Virginia voted to secede in April of 1861. In May, the Confederate Congress voted to move the capital to Richmond, Virginia. Doing so not only provided some relief from the heat and mosquitos of Alabama; it also located the Confederate seat of government in the most populous of the Southern states and the only one supplied with a plant (the Tredegar Iron Works in Richmond) where heavy ordnance could be manufactured.
In addition to the statements made in the secession declarations, other compelling evidence that the Civil War was fought entirely over slavery can be found in the letters and speeches of the secession “commissioners” sent out from the states that first seceded to those southern states hesitating to do so. (See, for example, the Letter of Stephen F. Hale to the Governor of Kentucky.) For his landmark study, Apostles of Disunion (University of Virginia Press, 2002 and 2017), historian Charles Dew located and analyzed these previously forgotten documents. He shows that the secession commissioners argued not only for the need to protect ownership of slave labor; they also warned against bloody slave insurrections likely to result from abolitionist interference in the South and, should slavery be abolished, revengeful attacks by the formerly enslaved on their former masters. They spoke as well of miscegenation and threats to Southern womanhood.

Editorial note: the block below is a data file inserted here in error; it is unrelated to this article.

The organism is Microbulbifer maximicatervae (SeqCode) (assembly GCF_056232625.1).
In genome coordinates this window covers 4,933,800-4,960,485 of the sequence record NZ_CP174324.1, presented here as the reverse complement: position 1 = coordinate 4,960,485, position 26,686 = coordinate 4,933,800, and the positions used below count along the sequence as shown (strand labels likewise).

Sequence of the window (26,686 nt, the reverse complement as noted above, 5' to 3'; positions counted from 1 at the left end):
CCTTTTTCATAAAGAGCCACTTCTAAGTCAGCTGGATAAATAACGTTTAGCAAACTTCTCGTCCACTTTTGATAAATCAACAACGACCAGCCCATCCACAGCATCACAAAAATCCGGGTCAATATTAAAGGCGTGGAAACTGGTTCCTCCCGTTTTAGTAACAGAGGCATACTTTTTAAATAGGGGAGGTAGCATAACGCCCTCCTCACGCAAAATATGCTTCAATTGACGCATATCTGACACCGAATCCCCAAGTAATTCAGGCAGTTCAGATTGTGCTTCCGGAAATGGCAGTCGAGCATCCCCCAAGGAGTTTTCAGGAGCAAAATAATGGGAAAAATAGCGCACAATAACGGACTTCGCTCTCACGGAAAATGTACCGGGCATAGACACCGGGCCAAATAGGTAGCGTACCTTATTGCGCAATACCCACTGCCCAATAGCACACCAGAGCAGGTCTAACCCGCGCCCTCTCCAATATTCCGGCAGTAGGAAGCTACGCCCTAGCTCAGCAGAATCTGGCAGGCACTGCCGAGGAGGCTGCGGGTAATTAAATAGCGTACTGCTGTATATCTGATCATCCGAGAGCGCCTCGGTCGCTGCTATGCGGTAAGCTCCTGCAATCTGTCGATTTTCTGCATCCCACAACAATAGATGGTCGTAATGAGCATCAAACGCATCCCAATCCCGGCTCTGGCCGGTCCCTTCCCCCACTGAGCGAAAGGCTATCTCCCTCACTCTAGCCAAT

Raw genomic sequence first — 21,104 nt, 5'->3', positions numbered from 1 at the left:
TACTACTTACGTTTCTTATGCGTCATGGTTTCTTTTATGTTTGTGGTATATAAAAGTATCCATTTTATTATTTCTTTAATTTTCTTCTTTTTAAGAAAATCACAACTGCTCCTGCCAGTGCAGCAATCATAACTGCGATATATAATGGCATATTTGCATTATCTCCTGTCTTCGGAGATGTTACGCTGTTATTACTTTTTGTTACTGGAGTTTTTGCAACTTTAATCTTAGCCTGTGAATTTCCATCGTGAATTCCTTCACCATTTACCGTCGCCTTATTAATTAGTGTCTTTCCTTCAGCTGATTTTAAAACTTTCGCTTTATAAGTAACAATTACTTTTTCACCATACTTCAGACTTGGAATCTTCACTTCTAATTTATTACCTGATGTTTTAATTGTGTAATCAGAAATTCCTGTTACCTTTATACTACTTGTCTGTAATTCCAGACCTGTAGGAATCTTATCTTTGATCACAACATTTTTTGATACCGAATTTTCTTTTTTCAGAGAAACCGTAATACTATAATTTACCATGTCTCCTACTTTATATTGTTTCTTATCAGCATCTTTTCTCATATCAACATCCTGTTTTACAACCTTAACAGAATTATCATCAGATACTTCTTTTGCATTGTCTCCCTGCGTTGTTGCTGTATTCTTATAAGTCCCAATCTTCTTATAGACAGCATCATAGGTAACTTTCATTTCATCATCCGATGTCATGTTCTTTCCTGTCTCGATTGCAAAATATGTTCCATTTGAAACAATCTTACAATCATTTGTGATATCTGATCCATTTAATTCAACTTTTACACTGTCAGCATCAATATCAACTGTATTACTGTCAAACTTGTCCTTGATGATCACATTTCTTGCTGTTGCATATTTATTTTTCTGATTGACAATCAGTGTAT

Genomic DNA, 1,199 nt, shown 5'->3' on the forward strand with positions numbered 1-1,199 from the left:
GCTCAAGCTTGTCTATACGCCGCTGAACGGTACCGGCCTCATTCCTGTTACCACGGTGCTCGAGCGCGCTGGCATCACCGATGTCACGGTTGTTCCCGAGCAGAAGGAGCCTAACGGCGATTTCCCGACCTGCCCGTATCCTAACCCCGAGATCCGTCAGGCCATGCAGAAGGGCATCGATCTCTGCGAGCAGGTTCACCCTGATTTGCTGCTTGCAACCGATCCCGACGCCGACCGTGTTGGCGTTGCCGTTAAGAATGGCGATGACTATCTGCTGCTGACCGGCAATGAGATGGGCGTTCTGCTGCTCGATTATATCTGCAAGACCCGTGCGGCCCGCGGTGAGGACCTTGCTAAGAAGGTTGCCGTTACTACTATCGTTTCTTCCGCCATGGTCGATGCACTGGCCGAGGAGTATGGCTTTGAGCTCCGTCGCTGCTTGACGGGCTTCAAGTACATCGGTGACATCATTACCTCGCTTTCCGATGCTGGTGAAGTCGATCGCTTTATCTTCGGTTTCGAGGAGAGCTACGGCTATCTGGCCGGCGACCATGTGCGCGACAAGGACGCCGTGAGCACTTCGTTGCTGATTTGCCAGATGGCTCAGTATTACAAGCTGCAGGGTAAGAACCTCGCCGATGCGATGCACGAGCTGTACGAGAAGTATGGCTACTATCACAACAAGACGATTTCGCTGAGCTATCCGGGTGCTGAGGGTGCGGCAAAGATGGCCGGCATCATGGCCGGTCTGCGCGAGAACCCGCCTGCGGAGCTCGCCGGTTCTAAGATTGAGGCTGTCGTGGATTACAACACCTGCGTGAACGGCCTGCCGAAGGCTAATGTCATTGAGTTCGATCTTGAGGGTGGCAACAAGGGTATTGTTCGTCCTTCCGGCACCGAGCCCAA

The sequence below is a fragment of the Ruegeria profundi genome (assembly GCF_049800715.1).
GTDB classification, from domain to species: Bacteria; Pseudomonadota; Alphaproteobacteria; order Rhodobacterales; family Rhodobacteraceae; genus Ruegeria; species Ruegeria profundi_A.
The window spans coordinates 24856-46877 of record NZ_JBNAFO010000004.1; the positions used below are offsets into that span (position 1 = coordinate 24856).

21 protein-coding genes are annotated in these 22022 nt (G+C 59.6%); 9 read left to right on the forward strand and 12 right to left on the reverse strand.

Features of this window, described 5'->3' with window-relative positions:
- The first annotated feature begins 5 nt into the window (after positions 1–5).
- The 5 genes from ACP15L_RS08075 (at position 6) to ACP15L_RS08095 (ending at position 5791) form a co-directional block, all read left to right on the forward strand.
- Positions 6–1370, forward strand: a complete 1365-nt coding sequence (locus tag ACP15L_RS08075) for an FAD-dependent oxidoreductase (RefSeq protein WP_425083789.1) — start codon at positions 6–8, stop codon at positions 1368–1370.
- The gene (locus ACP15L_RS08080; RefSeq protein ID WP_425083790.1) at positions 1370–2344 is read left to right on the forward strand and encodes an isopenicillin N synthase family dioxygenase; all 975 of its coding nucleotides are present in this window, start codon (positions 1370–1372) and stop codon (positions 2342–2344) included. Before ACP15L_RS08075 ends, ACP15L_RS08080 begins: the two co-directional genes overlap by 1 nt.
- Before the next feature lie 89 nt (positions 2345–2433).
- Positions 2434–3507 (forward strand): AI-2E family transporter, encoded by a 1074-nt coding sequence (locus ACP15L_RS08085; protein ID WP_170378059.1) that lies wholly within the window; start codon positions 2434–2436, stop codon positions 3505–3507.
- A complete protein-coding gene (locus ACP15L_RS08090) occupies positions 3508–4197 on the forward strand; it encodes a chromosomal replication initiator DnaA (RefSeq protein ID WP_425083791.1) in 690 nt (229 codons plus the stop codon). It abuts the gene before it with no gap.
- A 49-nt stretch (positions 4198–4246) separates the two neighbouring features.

In the introduction to Apostles—a text often taught in our MAHG Core Course, Sectionalism and Civil War—Dew explains his own reversal of opinion about the cause of the Civil War. He grew up in Florida as a descendant of Confederates, firmly adhering to the “states rights” justification of the Confederacy. Hence, when he first encountered the letter of secession commissioner Stephen Hale to the Kentucky governor, he was stunned to find
. . . the same sentiments, the same views, indeed even some of the same ugly words, that I had heard used to justify racial segregation during my own youth. Could secession and racism be so intimately connected, I asked myself? I knew, of course, that the institution of slavery was on the line in 1860–61, but did white supremacy also form a critical element in the secessionist cause, a cause my ancestors fought for and that my relatives revered?
Dew concluded that the story the secession commissioners’ letters and speeches tell “is one that all of us . . . need to confront as we try to understand our past and move toward a future in which a fuller commitment to decency and racial justice will be part of our shared experience.” Several years ago I spoke by phone with Professor Dew, telling him about a joint project of five of our teacher partners, who arranged for their students to read Dew’s book and then talk via Webinar with Professor Dan Monroe about it. By then in his eighties, yet still teaching at Williams College, Dew was delighted to learn that his book had made its way into secondary school classrooms.